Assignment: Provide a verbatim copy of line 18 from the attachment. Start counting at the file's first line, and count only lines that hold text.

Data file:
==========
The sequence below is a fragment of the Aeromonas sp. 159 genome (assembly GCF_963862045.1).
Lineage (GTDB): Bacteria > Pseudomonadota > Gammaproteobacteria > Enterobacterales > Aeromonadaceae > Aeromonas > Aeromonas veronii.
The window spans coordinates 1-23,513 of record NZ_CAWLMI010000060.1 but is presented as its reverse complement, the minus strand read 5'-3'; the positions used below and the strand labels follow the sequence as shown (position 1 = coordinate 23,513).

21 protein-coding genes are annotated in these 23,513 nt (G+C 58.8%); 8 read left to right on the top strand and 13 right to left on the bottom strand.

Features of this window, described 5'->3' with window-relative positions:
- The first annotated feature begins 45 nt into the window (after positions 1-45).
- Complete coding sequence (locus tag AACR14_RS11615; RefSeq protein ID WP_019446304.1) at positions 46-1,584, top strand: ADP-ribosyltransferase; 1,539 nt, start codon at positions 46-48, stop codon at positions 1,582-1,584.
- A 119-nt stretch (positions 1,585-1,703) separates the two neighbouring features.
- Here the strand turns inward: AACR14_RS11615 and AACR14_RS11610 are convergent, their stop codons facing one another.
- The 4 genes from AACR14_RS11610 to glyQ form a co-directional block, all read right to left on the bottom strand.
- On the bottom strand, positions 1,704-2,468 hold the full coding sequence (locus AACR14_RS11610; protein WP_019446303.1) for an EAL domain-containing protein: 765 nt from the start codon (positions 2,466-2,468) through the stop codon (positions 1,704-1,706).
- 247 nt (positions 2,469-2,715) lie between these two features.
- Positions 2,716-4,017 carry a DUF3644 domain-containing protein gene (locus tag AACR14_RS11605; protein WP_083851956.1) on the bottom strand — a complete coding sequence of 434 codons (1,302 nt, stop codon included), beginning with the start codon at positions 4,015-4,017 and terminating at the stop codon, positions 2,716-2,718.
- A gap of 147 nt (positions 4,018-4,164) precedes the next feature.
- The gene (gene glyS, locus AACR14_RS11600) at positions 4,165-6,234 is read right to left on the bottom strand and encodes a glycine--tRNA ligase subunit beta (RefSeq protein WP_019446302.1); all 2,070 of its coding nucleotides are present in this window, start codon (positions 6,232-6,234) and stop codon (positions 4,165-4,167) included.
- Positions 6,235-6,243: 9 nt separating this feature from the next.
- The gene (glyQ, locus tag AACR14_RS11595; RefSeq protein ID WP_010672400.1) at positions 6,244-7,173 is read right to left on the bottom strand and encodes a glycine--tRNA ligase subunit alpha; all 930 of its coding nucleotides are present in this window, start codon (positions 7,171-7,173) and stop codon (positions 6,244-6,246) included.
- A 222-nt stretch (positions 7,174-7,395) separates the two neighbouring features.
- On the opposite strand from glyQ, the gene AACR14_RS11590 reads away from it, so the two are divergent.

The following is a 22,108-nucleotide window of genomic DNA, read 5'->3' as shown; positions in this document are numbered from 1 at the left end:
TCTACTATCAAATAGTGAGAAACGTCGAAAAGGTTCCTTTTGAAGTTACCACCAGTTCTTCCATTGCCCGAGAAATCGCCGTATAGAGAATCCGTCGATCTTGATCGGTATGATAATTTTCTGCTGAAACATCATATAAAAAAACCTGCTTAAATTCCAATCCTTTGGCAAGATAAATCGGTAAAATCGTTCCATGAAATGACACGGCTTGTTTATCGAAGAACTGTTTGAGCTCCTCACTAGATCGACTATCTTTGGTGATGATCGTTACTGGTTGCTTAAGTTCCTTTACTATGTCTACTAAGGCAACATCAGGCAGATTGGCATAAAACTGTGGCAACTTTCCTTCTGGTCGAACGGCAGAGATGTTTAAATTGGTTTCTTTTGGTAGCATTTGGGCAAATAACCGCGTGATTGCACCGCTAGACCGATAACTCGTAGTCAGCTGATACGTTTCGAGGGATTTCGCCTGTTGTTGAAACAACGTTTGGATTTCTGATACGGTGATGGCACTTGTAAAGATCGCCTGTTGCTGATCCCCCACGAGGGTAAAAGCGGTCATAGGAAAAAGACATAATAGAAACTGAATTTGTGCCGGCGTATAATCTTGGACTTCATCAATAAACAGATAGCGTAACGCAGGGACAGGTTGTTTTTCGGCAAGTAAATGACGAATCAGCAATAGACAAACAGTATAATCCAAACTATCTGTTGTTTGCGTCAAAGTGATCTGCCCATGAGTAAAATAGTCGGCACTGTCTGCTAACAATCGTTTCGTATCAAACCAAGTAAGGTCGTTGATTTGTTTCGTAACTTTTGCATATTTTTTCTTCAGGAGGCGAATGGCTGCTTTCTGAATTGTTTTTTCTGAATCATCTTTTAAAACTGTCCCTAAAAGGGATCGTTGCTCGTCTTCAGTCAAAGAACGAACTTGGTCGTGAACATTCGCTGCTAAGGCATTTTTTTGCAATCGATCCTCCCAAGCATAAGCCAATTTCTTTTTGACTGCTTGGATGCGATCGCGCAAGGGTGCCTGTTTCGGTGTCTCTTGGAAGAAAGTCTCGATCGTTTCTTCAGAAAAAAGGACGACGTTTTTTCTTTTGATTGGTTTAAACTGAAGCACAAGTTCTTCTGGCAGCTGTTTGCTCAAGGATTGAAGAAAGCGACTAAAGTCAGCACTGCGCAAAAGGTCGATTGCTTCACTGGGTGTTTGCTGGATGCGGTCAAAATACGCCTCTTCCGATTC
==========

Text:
- A 222-nt stretch (positions 7,174-7,395) separates the two neighbouring features.